'Negligence to blame' for Germany coronavirus spike
Negligence is to blame for Germany’s steady rise in new coronavirus infections, one of its senior health officials has said. Lothar Wieler, the head of the Robert Koch Institute (RKI), the government agency responsible for disease control, said Germans had become careless about social distancing. His warning came as several European countries experienced COVID-19 spikes. Wieler said on Tuesday: “The new developments in Germany make me very worried. The rise has to do with the fact that we have become negligent.”
Reopening the Office? Here's How to Stymie Transmission of Covid-19.
Work that requires physical interactions — construction, retail, food service, entertainment, sports, medical care, education, and salons – will require significant changes to the physical environment and individual behaviors. In designing those changes, leaders should aim for a path-breaking strategy: creating behavioral protocols and built environments that break transmission paths. In other words, effective re-opening strategies focus on breaking up connecting paths rather than just reducing number of connections. Two workplaces might have equal numbers of potential connections through which the virus can spread; but if one workplace disrupts more pathways, it will be doing more to stop the spread of the virus.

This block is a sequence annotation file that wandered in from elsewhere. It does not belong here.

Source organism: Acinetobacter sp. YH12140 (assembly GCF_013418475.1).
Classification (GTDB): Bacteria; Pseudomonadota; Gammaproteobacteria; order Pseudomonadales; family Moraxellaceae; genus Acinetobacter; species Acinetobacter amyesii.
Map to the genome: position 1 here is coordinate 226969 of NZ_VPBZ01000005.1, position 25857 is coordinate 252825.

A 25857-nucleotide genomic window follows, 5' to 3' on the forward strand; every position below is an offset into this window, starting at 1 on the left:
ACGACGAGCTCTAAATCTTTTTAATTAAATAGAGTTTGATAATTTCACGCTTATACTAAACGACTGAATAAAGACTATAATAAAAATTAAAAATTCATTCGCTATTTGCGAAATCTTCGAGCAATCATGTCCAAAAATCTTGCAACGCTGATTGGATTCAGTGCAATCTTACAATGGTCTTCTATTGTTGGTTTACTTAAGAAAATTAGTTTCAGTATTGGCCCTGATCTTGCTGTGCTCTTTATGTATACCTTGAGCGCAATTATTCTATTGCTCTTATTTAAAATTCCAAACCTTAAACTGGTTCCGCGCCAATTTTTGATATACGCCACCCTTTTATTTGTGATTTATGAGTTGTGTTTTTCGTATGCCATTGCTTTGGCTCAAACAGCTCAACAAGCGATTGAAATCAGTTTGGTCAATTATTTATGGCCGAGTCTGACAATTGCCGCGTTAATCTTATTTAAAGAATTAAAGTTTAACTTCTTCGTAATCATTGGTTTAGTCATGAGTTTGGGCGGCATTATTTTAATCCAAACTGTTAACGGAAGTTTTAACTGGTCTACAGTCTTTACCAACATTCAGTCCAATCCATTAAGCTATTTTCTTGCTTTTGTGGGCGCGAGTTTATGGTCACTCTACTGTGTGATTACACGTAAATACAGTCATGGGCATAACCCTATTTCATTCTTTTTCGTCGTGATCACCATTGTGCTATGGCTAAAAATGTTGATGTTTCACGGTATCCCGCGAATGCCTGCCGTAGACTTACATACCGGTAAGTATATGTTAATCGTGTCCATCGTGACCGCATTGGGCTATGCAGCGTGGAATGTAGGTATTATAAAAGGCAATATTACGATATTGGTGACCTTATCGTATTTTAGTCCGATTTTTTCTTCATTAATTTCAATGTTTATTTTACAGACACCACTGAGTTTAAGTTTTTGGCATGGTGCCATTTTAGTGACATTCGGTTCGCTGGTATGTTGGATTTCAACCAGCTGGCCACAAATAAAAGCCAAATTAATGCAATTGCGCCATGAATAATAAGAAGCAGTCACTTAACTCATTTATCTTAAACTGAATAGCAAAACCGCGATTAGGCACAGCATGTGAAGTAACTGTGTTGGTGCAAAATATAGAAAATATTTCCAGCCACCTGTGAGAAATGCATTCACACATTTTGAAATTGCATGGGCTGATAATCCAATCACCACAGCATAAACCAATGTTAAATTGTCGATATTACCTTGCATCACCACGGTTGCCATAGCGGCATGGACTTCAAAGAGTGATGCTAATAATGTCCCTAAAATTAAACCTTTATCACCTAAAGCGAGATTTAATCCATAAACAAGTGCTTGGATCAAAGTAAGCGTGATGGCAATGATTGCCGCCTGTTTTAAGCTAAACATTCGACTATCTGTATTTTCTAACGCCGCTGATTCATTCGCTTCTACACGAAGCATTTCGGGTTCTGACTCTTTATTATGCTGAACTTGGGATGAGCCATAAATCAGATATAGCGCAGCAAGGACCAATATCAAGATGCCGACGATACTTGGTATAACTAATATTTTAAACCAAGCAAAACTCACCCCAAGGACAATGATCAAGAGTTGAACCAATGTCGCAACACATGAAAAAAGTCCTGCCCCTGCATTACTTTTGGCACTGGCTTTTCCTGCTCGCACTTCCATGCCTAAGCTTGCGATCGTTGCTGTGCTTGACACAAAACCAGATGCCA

Midwest Could See Surge In COVID-19 Cases Unless States Are More Careful, Fauci Warns
The Midwest could be the next area to see a big surge in coronavirus cases, the top U.S. infectious disease specialist warned Tuesday. But there's still time to stop the upswing, he said, if states follow the national guidelines on reopening safely. While the Southern United States has been seeing the fastest rise in cases, that now appears to be on the downswing, Fauci told George Stephanopoulos on ABC's Good Morning America. Fauci's concern is that states including Ohio, Indiana and Kentucky are showing signs of impending danger. Based on the number of positive coronavirus tests in those states, they "are starting to have that very early indication" of a surge, he said. "That's a surefire sign that you've got to be really careful."
The art of contact tracing for the new workplace
I took the step out of curiosity. It was interesting to see a table blocking the entrance of the local temple and unless you enter your name and contact details after removing your shoes, you are not allowed to the almighty – as per NZ government rules. After all, the virus does not care about its creator. It only cares about one thing – reproduction. To its credit, the New Zealand government did try to learn the art of contact tracing during lockdown which reduced its cases to less than 50 in the country. All businesses, temples, churches, gyms, schools have a contact tracing register now. Going to a gym? You are not allowed entry – unless you enter your name and contact number in a register. This level of strictness made the island nation keep its numbers low, which reduced to zero at one point before increasing back to 20s (all in quarantine in government sponsored hotels).
Coronavirus Is Back With a Vengeance in Places Where It Had All but Vanished